DYLAN DOG: DEAD OF NIGHT
I have not read the original comic-book but Dylan Dog: Dead of Night was disliked by the comic-books fans it supplants the storys setting from Italy to New Orleans (principally, it seems, to take advantage of the citys offer of massive tax relief to film investors as an economic boost for the city post-Hurricane Katrina) and is lacking much of the surreal humour. On screen, Dylan Dog comes across as a lesser episode of tvs Angel (1999-2004) or a variant on the great tv movie Cast a Deadly Spell (1991), even perhaps a less serious version of Constantine (2005).
The film shows promise from the hilarious opening scene where Brandon Routh confronts a guy who has come to kill him by deconstructing the meaning of the way he holds his gun and the threats he makes, turning this completely around to instead get hired by the man. Unfortunately, once we get to the scenes with Brandon Routh retrieving Sam Huntingdon from the morgue, the film descends to a level of lame humour and never lets up. We get strained scenes with Routh wheeling Huntingdon through a supermarket in a trolley explaining the need for him to use floor cleaner as a deodorant, bleach as toothpaste and the like. Occasionally these amount to something amusing like the scenes where Sam Huntingdon tries to come to terms with being a zombie finding that all fast food workers are zombies who have a special for the newly undead, or attending zombie support groups.
Dylan Dog is generally competent on a technical level. There is an impressive looking demon figure that turns up in the climactic scenes but the battle scenes with it are wholly routine. The werewolf effects are so-so. The plot has its amusements but is mostly generic. The Heart of Belial is another of the routine magic McGuffin artefacts that turn up in these films see also Blade (1998), Vampires (1998) with the ability to change the gameplan between vampires and humans. Anita Briem seems to have no real purpose in the film than be the requisite love interest before undergoing an improbable last minute character revelation [PLOT SPOILERS] where we learn that despite bringing Dylan in to investigate her own fathers death, she was the one who has been plotting to use the Heart of Belial all along not to mention an absurd climactic scene where she goes into combat wielding two short swords that she has somehow managed to hide in her brief vest while being held prisoner. I was also never sure why the werewolf killed Marcus in particular other than this being a set-up to get to the B-plot about him as a zombie.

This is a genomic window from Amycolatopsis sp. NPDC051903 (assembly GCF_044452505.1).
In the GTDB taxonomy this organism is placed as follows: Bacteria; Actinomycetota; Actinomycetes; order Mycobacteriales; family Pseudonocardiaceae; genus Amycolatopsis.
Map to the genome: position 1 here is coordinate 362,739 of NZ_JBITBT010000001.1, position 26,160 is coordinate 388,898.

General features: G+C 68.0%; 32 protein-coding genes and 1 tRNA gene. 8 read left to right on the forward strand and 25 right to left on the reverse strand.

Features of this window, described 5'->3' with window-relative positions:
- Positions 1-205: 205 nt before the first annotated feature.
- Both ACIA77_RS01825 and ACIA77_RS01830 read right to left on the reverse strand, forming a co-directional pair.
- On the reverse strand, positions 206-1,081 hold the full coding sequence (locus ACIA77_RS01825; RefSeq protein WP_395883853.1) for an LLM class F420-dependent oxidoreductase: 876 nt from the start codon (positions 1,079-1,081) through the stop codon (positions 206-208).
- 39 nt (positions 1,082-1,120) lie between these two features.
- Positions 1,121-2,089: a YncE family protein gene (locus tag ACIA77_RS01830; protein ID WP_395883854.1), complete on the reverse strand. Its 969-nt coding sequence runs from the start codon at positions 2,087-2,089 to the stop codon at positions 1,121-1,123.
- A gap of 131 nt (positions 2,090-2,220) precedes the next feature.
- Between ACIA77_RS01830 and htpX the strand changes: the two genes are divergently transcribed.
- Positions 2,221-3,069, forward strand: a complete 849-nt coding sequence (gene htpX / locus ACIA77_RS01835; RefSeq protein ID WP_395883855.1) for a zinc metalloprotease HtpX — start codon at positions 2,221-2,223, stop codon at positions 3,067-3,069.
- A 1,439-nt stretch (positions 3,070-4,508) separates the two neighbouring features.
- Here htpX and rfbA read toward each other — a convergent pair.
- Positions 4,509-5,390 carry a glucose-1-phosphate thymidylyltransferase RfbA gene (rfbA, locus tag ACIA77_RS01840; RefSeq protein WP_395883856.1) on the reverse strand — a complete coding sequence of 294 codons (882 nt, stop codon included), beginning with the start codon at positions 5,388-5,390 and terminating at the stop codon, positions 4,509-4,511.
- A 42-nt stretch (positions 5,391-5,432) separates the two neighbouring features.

Dylan Dog: Dead of Night does at least answer the great pressing question of What ever happened to Brandon Routh? Routh was seen as holding great promise as a result of playing the lead in Superman Returns (2006) but vanished from sight after the film flopped. It is good to see him back on screens, even if the role here needed someone far more grizzled in the part.